Infante: Todas somos una misma sombra (We women are all one shadow) in particular is a book that I now think of as very feminist, especially the last story about the women in a joint struggle faced with the Apocalypse.[2] I didn’t write it thinking about feminism because I wrote it before my feminist awakening and the explosive wave I was telling you about. It was more of a subconscious thing, very subconscious. I really like science fiction, dystopian novels, I like the imaginary of the origin myths, and I wrote it more inspired by those things. But right when it was published—because I wrote it many years prior—it made sense to me in the context of the movement. And ultimately there’s this realization that these movements and issues tend to tumble around inside each of us on an individual level, being shaped by our subconscious, before they explode. It’s a collective but also personal awakening, and my literature provides an account of my personal process and makes sense in the context of current movements.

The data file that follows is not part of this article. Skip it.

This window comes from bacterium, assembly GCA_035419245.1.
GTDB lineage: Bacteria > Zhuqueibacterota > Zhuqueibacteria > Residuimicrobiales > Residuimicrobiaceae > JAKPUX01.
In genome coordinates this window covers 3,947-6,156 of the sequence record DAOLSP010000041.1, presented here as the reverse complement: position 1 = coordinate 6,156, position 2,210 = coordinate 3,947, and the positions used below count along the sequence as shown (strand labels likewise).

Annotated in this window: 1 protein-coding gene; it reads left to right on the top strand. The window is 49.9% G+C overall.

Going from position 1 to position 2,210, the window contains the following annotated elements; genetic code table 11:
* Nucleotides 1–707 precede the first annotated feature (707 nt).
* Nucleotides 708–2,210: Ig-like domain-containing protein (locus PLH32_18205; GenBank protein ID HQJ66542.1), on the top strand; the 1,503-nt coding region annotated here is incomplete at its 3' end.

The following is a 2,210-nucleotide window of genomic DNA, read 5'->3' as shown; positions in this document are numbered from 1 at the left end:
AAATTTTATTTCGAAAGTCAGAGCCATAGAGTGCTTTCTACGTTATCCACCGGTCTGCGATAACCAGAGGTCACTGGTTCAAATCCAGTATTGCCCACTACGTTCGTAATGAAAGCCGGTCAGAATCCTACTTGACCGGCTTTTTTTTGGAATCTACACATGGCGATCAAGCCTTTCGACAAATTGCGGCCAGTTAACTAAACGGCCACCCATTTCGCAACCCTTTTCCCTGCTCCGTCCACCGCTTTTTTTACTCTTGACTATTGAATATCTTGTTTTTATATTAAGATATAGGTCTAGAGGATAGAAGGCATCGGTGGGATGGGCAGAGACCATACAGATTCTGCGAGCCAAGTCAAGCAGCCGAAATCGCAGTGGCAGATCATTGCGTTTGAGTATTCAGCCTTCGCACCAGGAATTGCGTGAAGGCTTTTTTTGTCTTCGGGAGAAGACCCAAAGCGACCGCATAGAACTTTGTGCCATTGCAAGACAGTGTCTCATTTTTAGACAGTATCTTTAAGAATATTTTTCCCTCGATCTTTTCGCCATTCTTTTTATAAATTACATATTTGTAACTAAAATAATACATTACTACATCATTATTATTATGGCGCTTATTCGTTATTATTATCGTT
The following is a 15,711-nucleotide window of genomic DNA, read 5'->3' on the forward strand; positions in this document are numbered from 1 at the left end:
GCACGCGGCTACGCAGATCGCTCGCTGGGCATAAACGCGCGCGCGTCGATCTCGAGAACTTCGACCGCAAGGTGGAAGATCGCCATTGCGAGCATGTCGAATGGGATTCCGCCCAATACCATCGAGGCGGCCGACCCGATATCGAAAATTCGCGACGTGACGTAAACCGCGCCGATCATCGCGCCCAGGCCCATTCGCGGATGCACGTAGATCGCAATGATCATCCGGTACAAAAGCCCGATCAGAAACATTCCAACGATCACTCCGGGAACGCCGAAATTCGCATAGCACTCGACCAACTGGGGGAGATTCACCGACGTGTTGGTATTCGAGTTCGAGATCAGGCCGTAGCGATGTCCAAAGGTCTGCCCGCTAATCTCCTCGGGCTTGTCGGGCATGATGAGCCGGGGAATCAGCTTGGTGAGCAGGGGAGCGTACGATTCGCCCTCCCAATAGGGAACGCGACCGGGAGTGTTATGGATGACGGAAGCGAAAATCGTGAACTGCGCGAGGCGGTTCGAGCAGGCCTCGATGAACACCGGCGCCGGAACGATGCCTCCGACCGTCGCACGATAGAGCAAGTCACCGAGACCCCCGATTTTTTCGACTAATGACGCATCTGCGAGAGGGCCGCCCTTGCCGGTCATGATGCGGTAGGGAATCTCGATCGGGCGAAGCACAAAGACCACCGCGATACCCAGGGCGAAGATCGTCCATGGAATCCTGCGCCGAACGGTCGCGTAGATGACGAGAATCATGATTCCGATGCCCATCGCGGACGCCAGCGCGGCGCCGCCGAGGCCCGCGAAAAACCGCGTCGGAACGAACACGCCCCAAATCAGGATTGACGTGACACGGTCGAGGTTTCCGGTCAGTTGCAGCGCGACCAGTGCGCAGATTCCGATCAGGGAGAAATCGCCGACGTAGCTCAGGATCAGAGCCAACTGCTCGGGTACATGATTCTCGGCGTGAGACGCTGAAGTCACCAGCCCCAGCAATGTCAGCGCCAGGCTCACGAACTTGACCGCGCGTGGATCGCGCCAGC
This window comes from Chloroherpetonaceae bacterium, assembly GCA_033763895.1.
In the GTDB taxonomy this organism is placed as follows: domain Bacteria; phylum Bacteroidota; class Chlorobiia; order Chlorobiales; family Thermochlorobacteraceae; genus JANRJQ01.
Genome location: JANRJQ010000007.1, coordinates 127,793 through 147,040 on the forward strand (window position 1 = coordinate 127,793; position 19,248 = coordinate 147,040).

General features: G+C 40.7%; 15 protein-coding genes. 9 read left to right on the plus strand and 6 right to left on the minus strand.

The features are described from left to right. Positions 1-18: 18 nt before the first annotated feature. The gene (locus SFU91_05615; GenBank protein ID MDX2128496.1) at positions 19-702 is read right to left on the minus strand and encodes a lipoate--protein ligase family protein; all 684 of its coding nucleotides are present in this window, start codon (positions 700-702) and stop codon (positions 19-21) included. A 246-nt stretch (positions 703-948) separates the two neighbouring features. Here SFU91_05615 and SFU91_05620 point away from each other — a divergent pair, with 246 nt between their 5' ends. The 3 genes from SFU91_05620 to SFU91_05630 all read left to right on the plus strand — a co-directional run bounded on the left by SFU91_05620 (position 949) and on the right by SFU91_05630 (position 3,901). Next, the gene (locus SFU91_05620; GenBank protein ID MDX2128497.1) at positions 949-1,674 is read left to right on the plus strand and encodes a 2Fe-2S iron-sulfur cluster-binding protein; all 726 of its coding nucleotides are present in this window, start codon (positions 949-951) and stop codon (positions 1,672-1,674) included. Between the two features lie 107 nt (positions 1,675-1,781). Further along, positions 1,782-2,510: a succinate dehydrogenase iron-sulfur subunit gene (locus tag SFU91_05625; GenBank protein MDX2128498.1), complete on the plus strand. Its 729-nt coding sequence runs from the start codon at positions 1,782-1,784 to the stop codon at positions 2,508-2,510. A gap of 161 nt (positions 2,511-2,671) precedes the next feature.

I just finished a novel, which will be out next year, where I explore the topic of motherhood and its intersections with feminism as well. My work as a journalist has offered me great inspiration, work in which I interview mostly women and write many articles about motherhood through more of a political lens. Now, when it comes to writing, I can say that I’m more aware of the movement.

Mirabella: How has your perspective evolved on the interrelationship between sustainability and feminism?

Infante: It’s a good question. I don’t want to slip into essentialism, that women are connected with nature per se, and that we’re destined to save the environment, or something like that. But it is a topic that I’m quite interested in, and it distresses me, like it does everyone. It’s something that’s been awakening inside me little by little, an awareness of the way in which we live, and trying to do so more sustainably.